“This is all part of the discussions we’re having with clients. The property management team is always happy to help, so anyone with questions is welcome to reach out.”

For more information about new minimum energy efficiency standards for rental homes and how they affect you, contact Civium.

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Guido Hatsis2:10 pm 12 Dec 23

Not all landlords are millionaires you know , and the interest free rhetoric has a bunch of strings attached to it, like you have to use govt approved insulators ( and as of recently there was only one or two… nice little gravy train there for those approved companies, doesn’t really pass the pub test does it?) Nice way of coaxing owners into selling up and buying over the border in NSW, it has to be said…

David Bolton3:06 pm 25 Oct 23

I held off putting insulation into my rental until 1 April 2023. After that date it became a legal requirement in the ACT and I was informed it should be tax deductible anyway. Sure was – like $7 on my outlay of $1900! No wonder people are getting out of Property investment in Canberra!

Guess who will pay in the long run. The very people they say they are protecting. Landlords will recoup however over time and will enjoy a tax deduction to boot

This is a good idea in principle- but we recently investigated getting ceiling insulation installed into our 1960s home (that we live in). It has no accessible roof space and would require either the roof to be lifted (there are no roofers available) or the ceilings to be destroyed then re installed – what happens to tenants in houses like this? I suspect that Landlords will sell and evict the tenants.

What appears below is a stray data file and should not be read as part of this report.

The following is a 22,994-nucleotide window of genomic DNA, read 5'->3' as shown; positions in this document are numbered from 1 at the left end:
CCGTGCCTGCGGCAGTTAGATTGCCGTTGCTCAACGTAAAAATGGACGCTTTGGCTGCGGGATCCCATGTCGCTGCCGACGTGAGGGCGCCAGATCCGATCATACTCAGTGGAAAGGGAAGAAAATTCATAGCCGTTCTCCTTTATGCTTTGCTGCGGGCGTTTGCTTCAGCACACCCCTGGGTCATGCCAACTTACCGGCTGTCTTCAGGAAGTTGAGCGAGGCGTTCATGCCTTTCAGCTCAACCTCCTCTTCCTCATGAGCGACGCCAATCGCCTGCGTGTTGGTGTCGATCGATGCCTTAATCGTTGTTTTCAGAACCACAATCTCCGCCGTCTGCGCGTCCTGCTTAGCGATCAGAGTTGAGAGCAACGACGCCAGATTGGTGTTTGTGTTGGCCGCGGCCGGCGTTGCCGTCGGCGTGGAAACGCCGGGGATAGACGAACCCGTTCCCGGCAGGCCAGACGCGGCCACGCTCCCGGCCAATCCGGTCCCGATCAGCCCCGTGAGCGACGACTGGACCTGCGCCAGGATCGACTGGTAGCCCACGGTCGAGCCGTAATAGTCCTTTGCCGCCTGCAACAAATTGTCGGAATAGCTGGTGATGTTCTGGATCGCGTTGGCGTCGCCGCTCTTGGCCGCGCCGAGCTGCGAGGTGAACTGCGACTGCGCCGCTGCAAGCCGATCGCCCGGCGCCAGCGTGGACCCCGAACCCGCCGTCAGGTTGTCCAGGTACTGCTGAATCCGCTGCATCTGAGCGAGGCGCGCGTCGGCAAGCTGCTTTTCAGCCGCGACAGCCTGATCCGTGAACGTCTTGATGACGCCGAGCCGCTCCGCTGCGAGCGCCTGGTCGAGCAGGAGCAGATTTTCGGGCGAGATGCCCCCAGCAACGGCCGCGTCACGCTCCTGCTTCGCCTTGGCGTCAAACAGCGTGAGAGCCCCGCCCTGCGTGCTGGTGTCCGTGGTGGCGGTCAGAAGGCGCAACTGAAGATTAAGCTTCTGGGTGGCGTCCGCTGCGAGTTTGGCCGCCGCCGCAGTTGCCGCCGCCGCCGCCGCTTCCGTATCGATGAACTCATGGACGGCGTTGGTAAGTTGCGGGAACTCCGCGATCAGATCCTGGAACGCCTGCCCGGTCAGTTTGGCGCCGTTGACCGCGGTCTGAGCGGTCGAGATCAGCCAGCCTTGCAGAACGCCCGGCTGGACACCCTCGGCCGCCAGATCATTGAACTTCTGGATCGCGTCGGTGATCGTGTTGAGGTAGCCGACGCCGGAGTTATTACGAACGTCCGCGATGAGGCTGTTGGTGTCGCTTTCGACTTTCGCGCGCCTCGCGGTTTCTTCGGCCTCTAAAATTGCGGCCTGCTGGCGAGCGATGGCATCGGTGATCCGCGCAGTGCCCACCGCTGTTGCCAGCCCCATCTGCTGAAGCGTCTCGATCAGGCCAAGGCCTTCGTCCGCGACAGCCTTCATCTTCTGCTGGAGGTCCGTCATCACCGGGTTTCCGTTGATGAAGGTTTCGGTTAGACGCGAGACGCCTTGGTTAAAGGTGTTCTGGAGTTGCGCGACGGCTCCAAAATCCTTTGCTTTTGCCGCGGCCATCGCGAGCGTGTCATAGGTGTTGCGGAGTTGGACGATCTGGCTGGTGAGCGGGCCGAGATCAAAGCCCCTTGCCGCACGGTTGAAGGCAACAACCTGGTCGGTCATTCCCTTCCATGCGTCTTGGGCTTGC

devils_advocate1:43 pm 03 Apr 23

Alternatively the house will be demolished and a new one built in its place. Thereby removing a previously “affordable” rental from the market and replacing it with a species-up McMansion that will sell for millions or rent for multiples of what the original house would have.

It’s a ridiculous idea and sounds like some kickbacks are happening.
Forcing people by law to pay huge amounts of money for something they don’t want is nothing more than mafia tactics.